Home Nonmilitary action Harland & Wolff returns to action with its first new construction

Harland & Wolff returns to action with its first new construction


Historic Belfast shipyard Harland & Wolff has announced it has secured its first newbuild order since taking over from administration in 2019.

The shipyard, best known for building the Titanic, is returning to action after being acquired by London-based company InfraStrata. The yard announced on Wednesday that it had been awarded an initial contract worth around £8.5million to build 11 barges for British waste management and recycling company Cory, setting the stage for the first new project of the yard’s shipbuilding in nearly two decades.

Harland & Wolff said it would build the barges at its Belfast site, with the first set of steel to be cut within around eight weeks.

The schedule for the program calls for the construction of four tandem barges, with the entire construction program expected to be completed by mid-2023.

The fully fabricated barges will be delivered to Cory for transport of recyclable and non-recyclable waste from London on the River Thames.

Harland & Wolff Group CEO John Wood said: “With this hardware deal, we will open our extensive undercover manufacturing halls in Belfast and make full use of our new line of robotic welding panels.

“This contract gives us the opportunity to optimize our production flows in anticipation of other manufacturing programs in our pipeline and it demonstrates the variety of manufacturing work that our facilities are ideally placed to perform.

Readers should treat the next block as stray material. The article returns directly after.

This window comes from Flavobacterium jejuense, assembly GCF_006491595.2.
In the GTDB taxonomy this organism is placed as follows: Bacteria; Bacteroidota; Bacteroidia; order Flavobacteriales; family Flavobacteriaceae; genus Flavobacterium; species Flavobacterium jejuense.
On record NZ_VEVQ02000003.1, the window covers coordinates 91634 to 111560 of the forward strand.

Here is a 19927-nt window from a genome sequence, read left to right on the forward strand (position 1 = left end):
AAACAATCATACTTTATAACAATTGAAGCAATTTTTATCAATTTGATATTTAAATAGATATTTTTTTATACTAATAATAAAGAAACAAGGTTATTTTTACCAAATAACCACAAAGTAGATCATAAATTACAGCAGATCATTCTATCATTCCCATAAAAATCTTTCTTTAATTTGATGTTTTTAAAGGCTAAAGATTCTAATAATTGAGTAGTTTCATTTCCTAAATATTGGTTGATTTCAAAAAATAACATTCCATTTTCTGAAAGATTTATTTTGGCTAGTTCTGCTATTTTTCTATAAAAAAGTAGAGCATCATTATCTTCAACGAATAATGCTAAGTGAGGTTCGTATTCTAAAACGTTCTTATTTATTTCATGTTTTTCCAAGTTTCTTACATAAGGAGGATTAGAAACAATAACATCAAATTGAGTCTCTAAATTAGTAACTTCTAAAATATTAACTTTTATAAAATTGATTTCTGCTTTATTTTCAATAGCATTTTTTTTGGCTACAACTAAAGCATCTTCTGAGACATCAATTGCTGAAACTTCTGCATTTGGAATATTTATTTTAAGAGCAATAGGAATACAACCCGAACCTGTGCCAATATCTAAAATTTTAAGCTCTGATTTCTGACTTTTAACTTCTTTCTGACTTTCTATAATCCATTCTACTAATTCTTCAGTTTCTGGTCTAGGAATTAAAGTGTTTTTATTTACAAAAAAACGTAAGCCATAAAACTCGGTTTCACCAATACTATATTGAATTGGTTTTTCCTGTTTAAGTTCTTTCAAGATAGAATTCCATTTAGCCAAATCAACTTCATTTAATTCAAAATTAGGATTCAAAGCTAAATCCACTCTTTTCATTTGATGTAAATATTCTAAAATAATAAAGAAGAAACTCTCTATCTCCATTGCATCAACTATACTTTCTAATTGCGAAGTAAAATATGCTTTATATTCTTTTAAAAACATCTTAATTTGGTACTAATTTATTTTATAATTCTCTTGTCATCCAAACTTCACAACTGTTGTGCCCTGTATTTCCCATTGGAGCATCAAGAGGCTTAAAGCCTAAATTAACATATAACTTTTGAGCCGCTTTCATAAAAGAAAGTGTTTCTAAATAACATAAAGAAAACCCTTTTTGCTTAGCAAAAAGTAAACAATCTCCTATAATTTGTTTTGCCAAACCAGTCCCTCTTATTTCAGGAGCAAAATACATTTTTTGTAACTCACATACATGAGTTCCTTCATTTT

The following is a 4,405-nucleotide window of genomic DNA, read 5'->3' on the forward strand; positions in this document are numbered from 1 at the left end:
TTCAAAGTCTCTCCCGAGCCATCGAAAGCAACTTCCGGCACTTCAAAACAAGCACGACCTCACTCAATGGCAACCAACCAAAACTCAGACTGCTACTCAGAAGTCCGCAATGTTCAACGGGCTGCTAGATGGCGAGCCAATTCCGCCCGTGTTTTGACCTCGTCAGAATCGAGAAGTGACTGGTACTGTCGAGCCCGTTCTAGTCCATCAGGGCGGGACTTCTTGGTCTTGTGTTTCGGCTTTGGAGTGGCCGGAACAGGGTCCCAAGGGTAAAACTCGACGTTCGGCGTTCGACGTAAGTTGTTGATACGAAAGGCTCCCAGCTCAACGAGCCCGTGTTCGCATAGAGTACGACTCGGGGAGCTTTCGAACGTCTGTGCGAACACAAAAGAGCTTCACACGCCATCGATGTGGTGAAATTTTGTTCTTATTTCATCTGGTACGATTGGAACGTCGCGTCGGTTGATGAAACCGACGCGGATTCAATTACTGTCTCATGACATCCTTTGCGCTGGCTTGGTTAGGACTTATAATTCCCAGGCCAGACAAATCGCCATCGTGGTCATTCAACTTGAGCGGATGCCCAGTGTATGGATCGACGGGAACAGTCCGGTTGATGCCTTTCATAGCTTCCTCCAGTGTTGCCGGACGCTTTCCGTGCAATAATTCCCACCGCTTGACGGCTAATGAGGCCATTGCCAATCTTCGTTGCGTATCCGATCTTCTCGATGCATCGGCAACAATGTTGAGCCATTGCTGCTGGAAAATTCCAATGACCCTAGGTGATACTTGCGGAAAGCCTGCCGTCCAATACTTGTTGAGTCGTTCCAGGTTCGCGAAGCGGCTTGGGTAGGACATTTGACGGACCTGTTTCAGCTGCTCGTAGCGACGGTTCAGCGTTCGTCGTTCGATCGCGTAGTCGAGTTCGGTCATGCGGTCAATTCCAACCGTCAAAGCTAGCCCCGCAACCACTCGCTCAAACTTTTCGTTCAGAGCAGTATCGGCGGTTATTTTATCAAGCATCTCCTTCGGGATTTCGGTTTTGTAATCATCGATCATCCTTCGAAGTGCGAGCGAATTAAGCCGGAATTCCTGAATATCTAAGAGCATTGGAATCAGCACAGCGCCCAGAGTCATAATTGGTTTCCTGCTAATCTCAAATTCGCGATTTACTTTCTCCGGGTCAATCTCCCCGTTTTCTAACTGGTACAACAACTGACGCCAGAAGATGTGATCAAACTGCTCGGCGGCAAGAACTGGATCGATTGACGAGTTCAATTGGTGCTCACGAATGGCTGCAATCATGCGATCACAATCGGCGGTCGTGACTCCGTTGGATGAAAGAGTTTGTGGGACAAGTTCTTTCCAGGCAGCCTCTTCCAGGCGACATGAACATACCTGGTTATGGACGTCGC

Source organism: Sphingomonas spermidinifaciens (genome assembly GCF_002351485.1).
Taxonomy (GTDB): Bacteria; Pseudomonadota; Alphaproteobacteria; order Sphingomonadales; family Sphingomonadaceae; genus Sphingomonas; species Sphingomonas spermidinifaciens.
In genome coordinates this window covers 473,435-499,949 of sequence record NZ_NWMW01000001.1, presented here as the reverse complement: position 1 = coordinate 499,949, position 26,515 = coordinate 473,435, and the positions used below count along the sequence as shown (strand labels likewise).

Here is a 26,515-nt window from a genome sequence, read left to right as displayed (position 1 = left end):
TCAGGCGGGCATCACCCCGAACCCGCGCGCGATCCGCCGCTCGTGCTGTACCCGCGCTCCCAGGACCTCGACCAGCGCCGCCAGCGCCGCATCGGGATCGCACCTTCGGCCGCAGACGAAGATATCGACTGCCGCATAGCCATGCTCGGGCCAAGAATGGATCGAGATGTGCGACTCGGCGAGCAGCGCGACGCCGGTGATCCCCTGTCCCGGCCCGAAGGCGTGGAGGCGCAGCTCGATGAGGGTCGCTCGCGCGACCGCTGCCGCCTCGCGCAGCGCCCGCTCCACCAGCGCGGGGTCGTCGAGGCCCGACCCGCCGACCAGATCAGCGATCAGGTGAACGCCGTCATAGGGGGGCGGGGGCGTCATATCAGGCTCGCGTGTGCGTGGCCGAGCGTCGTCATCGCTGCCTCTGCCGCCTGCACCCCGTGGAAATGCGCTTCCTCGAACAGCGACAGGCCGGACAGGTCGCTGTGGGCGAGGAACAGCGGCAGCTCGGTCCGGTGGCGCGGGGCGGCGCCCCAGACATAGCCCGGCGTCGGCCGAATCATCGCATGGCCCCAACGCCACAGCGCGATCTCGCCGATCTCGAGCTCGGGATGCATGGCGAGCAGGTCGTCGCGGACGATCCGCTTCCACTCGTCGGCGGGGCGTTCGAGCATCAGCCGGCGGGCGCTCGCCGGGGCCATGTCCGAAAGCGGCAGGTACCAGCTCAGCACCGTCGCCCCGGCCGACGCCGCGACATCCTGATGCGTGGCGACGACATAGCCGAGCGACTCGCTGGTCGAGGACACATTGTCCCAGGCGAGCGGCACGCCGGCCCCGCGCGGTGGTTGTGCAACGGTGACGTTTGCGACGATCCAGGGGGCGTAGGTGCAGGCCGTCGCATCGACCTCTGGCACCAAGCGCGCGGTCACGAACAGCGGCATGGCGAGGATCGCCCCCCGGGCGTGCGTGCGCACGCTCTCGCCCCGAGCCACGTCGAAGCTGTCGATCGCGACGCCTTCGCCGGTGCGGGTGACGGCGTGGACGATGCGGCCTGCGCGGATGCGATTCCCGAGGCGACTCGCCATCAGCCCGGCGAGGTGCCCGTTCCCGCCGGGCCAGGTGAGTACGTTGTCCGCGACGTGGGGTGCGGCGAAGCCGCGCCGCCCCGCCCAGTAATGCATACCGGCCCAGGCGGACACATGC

“I am delighted to have been awarded this contract with our new client, Cory Group, and look forward to working closely with them on their new barge investment program in the future.”

HMS Atherstone
In a separate announcement on Wednesday, Harland & Wolff also revealed that it had acquired the former HMS Atherstone from the UK Ministry of Defense (MOD). The yard said it intended to convert the decommissioned minehunting vessel for non-military use, discussions with interested parties have already begun.

Harland & Wolff, which primarily focused on overhaul, overhaul and repair work, is also competing for the MOD regeneration program for another decommissioned minehunter, HMS Quorn (M55), and said he believed the acquisition of HMS Atherstone would help de-risk the M55 regeneration program as the two ships share a number of spare parts and components.

“We can now significantly reduce the risk of the M55 regeneration program by using common spares and components for both ships, which has been acknowledged by the MOD and will certainly help conclude negotiations over the next few weeks,” Wood said.

“We can also use this platform as a base for other clients’ projects, which will be a valuable source of revenue for 2023.”